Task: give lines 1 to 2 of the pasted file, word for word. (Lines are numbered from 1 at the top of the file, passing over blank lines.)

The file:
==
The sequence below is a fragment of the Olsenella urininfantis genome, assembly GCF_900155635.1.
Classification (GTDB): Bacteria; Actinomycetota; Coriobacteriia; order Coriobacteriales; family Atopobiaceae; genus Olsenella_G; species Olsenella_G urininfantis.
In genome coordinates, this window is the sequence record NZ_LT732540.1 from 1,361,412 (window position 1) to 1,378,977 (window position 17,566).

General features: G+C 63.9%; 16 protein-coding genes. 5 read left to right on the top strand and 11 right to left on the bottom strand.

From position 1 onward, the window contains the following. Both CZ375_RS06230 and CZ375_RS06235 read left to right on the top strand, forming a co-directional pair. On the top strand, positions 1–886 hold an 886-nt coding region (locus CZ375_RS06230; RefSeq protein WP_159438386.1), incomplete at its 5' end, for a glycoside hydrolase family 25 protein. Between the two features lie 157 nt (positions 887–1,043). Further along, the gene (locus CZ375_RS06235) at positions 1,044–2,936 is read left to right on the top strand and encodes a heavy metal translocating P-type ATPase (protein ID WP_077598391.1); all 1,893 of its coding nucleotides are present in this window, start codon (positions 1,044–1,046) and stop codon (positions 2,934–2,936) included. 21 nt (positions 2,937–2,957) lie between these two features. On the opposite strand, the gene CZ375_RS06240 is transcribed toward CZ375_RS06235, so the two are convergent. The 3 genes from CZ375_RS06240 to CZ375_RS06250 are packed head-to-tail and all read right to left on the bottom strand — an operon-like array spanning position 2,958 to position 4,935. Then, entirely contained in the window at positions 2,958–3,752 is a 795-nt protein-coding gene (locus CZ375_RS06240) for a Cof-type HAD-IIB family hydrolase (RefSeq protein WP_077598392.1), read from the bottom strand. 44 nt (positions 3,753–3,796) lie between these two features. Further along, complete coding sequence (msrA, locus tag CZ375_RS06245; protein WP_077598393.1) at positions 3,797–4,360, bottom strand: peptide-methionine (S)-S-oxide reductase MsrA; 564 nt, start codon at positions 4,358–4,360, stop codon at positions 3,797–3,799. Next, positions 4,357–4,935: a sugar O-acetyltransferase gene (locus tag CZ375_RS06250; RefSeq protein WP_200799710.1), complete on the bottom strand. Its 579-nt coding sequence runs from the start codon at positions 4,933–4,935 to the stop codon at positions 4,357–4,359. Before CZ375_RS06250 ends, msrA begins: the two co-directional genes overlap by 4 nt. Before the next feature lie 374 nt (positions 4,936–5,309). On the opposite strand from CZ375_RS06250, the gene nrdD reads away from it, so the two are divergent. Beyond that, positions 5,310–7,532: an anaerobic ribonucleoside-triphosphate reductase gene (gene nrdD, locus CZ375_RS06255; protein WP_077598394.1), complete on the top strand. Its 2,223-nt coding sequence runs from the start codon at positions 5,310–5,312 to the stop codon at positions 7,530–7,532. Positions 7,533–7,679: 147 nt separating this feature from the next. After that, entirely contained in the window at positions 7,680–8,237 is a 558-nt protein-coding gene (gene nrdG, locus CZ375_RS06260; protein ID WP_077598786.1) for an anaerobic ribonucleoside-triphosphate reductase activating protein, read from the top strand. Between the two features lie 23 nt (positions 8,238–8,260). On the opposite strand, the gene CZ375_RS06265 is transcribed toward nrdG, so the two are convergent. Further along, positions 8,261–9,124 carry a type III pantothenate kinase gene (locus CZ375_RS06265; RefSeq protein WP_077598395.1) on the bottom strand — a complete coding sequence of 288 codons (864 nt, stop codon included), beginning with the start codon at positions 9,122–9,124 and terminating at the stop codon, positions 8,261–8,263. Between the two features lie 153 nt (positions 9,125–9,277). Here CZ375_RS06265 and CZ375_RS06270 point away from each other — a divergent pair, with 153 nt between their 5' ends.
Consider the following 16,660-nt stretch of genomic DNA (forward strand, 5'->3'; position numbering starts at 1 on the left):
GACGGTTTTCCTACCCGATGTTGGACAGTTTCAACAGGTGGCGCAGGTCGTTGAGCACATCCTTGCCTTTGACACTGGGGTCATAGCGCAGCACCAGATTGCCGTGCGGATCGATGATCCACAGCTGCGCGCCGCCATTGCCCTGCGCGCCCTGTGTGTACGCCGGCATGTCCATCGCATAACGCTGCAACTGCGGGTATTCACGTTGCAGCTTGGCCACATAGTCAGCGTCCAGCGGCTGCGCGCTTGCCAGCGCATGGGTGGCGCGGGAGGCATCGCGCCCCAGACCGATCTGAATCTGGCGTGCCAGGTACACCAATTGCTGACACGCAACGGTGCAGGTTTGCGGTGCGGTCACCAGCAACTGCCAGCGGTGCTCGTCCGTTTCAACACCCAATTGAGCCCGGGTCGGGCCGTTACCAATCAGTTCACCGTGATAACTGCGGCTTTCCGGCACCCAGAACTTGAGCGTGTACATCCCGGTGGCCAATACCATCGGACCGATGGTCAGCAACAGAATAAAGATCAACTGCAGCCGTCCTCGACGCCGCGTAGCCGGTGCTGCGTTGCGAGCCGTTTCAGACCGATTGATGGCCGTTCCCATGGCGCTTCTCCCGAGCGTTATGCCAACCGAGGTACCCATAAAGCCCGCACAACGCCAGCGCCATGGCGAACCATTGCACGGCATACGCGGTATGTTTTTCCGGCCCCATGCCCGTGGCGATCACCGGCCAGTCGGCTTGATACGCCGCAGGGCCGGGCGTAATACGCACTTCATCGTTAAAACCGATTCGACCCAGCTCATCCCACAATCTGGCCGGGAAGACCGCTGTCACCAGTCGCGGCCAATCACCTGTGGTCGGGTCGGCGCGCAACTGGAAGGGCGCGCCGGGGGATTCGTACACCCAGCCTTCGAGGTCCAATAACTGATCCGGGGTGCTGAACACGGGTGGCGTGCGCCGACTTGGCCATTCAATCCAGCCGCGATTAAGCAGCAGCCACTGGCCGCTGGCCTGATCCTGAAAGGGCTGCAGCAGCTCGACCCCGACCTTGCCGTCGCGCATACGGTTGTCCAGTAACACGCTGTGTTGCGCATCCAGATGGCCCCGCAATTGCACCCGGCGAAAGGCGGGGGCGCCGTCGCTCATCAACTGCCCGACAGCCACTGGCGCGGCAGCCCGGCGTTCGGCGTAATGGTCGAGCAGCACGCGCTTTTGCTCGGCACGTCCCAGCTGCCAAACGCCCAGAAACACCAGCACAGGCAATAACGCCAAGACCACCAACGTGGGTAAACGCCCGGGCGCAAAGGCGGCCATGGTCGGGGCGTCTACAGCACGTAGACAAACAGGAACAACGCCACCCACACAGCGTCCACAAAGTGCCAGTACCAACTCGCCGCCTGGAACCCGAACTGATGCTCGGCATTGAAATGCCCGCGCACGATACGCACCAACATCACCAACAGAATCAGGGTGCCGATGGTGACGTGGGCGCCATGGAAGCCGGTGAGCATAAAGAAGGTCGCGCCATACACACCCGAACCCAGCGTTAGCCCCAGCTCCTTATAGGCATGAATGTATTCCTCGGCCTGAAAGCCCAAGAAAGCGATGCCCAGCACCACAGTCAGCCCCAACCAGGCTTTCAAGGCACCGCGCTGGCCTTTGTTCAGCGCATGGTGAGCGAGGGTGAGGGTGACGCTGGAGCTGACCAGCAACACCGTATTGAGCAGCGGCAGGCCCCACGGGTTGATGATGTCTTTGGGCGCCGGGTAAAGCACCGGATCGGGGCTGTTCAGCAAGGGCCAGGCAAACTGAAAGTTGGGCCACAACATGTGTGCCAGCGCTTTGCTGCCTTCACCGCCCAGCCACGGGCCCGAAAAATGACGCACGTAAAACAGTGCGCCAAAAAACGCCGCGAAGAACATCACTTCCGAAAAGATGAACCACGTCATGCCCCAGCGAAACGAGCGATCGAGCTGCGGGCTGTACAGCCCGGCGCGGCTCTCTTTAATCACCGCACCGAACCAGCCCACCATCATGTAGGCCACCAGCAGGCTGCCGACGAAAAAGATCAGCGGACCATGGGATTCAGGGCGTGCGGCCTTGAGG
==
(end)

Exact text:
The sequence below is a fragment of the Olsenella urininfantis genome, assembly GCF_900155635.1.
Classification (GTDB): Bacteria; Actinomycetota; Coriobacteriia; order Coriobacteriales; family Atopobiaceae; genus Olsenella_G; species Olsenella_G urininfantis.